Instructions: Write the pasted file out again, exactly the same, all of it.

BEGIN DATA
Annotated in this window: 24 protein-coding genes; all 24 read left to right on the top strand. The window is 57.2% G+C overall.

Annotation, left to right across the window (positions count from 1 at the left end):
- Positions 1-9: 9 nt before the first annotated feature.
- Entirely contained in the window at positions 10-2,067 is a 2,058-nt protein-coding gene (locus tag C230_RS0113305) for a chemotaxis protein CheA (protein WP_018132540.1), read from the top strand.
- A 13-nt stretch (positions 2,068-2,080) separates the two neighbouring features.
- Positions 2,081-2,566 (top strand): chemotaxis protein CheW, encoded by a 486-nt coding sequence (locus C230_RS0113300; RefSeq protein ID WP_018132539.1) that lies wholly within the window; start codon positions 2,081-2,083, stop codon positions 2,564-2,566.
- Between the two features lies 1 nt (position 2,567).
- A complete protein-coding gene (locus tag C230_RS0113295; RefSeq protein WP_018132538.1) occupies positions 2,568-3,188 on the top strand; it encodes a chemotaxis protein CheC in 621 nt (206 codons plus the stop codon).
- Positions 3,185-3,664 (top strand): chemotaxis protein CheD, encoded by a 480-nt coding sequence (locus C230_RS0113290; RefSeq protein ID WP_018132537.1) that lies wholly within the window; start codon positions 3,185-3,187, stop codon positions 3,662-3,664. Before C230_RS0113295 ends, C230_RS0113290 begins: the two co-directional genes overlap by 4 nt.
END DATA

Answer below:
Annotated in this window: 24 protein-coding genes; all 24 read left to right on the top strand. The window is 57.2% G+C overall.

Annotation, left to right across the window (positions count from 1 at the left end):
- Positions 1-9: 9 nt before the first annotated feature.
- Entirely contained in the window at positions 10-2,067 is a 2,058-nt protein-coding gene (locus tag C230_RS0113305) for a chemotaxis protein CheA (protein WP_018132540.1), read from the top strand.
- A 13-nt stretch (positions 2,068-2,080) separates the two neighbouring features.
- Positions 2,081-2,566 (top strand): chemotaxis protein CheW, encoded by a 486-nt coding sequence (locus C230_RS0113300; RefSeq protein ID WP_018132539.1) that lies wholly within the window; start codon positions 2,081-2,083, stop codon positions 2,564-2,566.
- Between the two features lies 1 nt (position 2,567).
- A complete protein-coding gene (locus tag C230_RS0113295; RefSeq protein WP_018132538.1) occupies positions 2,568-3,188 on the top strand; it encodes a chemotaxis protein CheC in 621 nt (206 codons plus the stop codon).
- Positions 3,185-3,664 (top strand): chemotaxis protein CheD, encoded by a 480-nt coding sequence (locus C230_RS0113290; RefSeq protein ID WP_018132537.1) that lies wholly within the window; start codon positions 3,185-3,187, stop codon positions 3,662-3,664. Before C230_RS0113295 ends, C230_RS0113290 begins: the two co-directional genes overlap by 4 nt.